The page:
Hybridizing became popular in the nineteenth century, especially when growers sought new plants for the…
Landscape gardener Andrew Jackson Downing (1815-1852) set as his standard, the English garden landscape.
He wrote regularly to John Claudius Loudon (1783-1843), England’s voice for what to include in the landscape in the first part of the nineteenth century.
Downing’s black and white illustrations in his book reflect the lawn and curved pathways into the property that also came from the English garden design. [below]
The other day I was reading a wonderful book by Judith Major called To Live in the New World: A. J. Downing and American Landscape Gardening.
Major presents Downing’s early ideas about plant selection for the landscape.
She writes, “As did Loudon, Downing made paramount the necessity of introducing exotic ornamental plants instead of indigenous ones.”
That was in Downing’s early years of his landscape work. The year was 1841.
Eventually he came to understand that native plants deserved a spot in the landscape as well.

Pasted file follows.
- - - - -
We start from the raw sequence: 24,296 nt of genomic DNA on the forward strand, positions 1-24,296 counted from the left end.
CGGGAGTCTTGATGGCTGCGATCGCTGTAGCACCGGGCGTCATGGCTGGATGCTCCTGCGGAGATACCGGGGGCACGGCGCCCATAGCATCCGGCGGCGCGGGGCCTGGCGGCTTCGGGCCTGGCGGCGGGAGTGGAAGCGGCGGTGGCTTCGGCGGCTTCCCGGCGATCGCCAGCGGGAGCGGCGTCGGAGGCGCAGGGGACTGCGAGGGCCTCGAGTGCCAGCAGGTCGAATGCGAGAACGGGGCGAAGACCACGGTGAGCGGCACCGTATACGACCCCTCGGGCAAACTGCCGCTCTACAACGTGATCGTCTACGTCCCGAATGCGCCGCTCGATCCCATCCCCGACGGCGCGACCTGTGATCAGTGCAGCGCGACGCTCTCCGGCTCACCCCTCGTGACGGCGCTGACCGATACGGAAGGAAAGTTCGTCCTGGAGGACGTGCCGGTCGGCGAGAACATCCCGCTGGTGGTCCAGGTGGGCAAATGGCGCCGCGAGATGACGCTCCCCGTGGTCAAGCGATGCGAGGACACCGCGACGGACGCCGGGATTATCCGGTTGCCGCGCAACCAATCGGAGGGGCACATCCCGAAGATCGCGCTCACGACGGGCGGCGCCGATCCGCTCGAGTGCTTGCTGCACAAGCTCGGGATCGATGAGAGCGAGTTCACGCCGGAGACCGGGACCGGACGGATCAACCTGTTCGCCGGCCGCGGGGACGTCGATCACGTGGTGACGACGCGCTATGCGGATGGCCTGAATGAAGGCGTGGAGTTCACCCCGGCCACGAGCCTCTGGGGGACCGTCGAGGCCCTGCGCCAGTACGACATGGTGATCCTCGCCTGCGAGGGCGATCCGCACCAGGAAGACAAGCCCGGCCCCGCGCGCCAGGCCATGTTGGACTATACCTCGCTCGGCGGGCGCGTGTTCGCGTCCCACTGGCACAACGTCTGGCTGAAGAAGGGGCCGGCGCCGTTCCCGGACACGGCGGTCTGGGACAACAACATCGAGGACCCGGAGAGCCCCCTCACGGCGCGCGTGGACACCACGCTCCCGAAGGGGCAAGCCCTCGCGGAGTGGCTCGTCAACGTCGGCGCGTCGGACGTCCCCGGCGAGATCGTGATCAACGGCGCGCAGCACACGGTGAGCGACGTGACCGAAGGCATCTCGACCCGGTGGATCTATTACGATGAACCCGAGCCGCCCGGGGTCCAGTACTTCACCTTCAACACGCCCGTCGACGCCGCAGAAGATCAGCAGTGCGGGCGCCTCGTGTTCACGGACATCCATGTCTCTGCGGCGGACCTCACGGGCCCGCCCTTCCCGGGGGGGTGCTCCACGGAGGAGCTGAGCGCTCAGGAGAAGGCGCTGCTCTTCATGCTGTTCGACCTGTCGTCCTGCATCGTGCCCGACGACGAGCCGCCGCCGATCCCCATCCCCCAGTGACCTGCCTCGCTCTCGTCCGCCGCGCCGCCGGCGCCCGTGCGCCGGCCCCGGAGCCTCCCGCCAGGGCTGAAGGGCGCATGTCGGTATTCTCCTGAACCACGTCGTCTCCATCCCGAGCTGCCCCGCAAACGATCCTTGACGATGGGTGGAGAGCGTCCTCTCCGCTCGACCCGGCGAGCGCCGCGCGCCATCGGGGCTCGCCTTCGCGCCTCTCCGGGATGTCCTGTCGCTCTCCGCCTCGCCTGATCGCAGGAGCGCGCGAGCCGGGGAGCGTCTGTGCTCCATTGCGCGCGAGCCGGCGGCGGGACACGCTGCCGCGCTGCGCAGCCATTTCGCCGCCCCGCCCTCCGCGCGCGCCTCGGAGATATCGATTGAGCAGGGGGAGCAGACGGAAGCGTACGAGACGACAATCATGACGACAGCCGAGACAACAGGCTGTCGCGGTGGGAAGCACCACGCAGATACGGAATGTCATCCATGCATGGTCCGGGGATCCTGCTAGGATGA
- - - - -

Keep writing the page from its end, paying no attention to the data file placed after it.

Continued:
By 1851 he had changed his opinion.
He wrote in his magazine Horticulturist in 1851, “Our hot-houses are full of the heaths of New-Holland and the Cape, our parterres are gay with the Verbenas and Fuchsias of South America.
“Our pleasure-grounds are studded with the trees of Europe and Northern Asia.
“While the rarest spectacle in an American country place is to see above three or four native trees, rarer still to find any but foreign shrubs, and rarest of all, to find any native wild flowers.”
Downing by then was lamenting the sparse use of native plants, and the tendency to use exotics in the landscape.
He said, “Our woods and swamps are full of the most exquisite plants, some of which would greatly embellish even the smallest garden.”